We must get out of Syria. The war in Syria is extraordinarily complex. It really began in 2011 with the failures of the so-called Arab Spring. Now the core conflict is between forces loyal to President Bashar al-Assad and the … Continue reading
Last weekend Geraldine Doogue interviewed Richard Woolcott and Geoff Raby on the recent controversies about Chinese influence in Australia. Richard Woolcott was formerly Head of the Department of Foreign Affairs and Trade, and President of the UN Security Council. Geoff … Continue reading
A White Paper could be useful if it is agreed to by the key ministers of Foreign Affairs and Trade, Defence, and Immigration and Border Protection ; and consistently applied by the Cabinet. A major problem which I see is that … Continue reading
I was surprised the Opposition did not differentiate itself from the Australian Coalition Government’s strong support for the US and the Philippine position on the South China Sea issue. It can be argued that it was misleading to state in … Continue reading
Vice President Biden’s speech at the Paddington Town Hall on 20 July was by invitation only. I had met Vice President Biden three years ago in Washington when I was on the Board of the Australian-American Leadership Dialogue. He was friendly … Continue reading
The Turnbull Government and the Shorten Opposition have focussed on domestic issues in the election campaign. This is understandable but in the longer term the Government elected on the 2nd of July will need to address the greatly changed world … Continue reading
RICHARD WOOLCOTT. In the general election, do you think the government’s and the ALP’s foreign policies are sound?
This was a question asked of me by the Australian Institute of International Affairs. My answer is ‘No’ for the following reasons.
It seems that one of the important roles for the new Barracuda submarines that we are to purchase from the French is for the submarines to be able to operate at long-range in the South China Sea. Quite apart from … Continue reading
Rather than acquiring military off-the-shelf (MOTS) submarines, the Australian government has committed us to the French submarine that will be built to Australian specifications. It will be a ‘unique’ build, non-nuclear and very expensive The Defence Minister says that the … Continue reading
Prime Minister Malcolm Turnbull has said it is a great and exciting time for Australia. Indeed, it is a time of great opportunity for the Australian Government elected later this year to take bold action which will transform Australia into an updated, modern … Continue reading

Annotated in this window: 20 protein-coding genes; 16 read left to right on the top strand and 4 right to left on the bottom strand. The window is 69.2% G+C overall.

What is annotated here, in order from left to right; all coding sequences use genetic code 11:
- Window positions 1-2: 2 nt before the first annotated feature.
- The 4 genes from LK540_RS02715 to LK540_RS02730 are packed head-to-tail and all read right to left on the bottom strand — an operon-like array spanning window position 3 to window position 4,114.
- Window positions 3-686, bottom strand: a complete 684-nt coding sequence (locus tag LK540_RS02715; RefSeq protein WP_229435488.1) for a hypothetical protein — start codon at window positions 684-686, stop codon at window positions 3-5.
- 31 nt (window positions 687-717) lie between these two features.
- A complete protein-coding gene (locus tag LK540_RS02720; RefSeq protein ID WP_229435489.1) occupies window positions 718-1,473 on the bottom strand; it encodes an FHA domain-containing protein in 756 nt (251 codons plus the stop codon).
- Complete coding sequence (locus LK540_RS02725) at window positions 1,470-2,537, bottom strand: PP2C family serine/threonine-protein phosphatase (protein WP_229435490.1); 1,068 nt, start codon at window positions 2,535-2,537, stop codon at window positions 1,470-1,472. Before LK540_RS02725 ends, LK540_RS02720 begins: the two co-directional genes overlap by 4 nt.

My clear response is ‘No!’ China, as a major trading nation, now has the same rights as the US to protect its maritime and air approaches to its mainland. Australia should avoid provocative statements and actions at sea or in … Continue reading
There is no doubt that Malcolm Turnbull’s visit to Indonesia and his and Lucy’s contacts with President Jakowi and his wife have very substantially improved the situation between Indonesia and Australia that existed before Malcolm’s visit. The most recent and … Continue reading
Richard Woolcott. Foreign policy priorities for Malcolm Turnbull – focus on the region, get out of the Middle East, and other ..
This can be an exciting time for Australia in that there is a coincidence of the need for long overdue foreign policy adjustments and the appointment of Malcolm Turnbull as Prime Minister. He has said he intends to be a … Continue reading
For Australia no bilateral relationship will be more important, complex and challenging in the future than that with Indonesia. The relationship is, however, going through a difficult period at present, especially due to the reaction in Australia to the execution … Continue reading
Gough Whitlam had political courage and a vision for Australia. A forward-looking, pragmatic realist, he sought to reshape Australia’s approach to the countries of North and Southeast Asia, the region in which we are forever situated. It was stimulating to … Continue reading
Australia will be dealing with a new Indonesian government in just two months. This will involve challenges and opportunities for both countries. The Constitutional Court in Jakarta has now confirmed the election of Joko Widodo as President-elect with 53.15% of … Continue reading